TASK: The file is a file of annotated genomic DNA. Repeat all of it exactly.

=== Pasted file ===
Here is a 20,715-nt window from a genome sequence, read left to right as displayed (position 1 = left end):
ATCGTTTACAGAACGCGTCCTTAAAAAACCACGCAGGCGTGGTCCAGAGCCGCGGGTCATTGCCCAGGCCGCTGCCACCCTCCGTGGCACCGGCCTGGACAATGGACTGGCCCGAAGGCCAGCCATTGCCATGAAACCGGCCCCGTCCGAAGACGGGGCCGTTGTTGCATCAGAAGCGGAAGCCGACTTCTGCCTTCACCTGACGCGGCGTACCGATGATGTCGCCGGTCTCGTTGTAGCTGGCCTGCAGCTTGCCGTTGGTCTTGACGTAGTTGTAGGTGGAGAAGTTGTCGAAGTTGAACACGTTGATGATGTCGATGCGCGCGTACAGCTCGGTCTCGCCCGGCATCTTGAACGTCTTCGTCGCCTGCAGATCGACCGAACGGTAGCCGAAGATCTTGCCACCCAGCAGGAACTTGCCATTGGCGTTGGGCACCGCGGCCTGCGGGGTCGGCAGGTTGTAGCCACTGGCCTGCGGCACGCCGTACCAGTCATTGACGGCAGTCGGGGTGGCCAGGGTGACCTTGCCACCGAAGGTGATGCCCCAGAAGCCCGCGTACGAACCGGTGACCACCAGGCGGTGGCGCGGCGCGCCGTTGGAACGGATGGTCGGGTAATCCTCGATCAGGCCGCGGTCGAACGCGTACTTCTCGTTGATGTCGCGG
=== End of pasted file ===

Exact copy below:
Here is a 20,715-nt window from a genome sequence, read left to right as displayed (position 1 = left end):
ATCGTTTACAGAACGCGTCCTTAAAAAACCACGCAGGCGTGGTCCAGAGCCGCGGGTCATTGCCCAGGCCGCTGCCACCCTCCGTGGCACCGGCCTGGACAATGGACTGGCCCGAAGGCCAGCCATTGCCATGAAACCGGCCCCGTCCGAAGACGGGGCCGTTGTTGCATCAGAAGCGGAAGCCGACTTCTGCCTTCACCTGACGCGGCGTACCGATGATGTCGCCGGTCTCGTTGTAGCTGGCCTGCAGCTTGCCGTTGGTCTTGACGTAGTTGTAGGTGGAGAAGTTGTCGAAGTTGAACACGTTGATGATGTCGATGCGCGCGTACAGCTCGGTCTCGCCCGGCATCTTGAACGTCTTCGTCGCCTGCAGATCGACCGAACGGTAGCCGAAGATCTTGCCACCCAGCAGGAACTTGCCATTGGCGTTGGGCACCGCGGCCTGCGGGGTCGGCAGGTTGTAGCCACTGGCCTGCGGCACGCCGTACCAGTCATTGACGGCAGTCGGGGTGGCCAGGGTGACCTTGCCACCGAAGGTGATGCCCCAGAAGCCCGCGTACGAACCGGTGACCACCAGGCGGTGGCGCGGCGCGCCGTTGGAACGGATGGTCGGGTAATCCTCGATCAGGCCGCGGTCGAACGCGTACTTCTCGTTGATGTCGCGG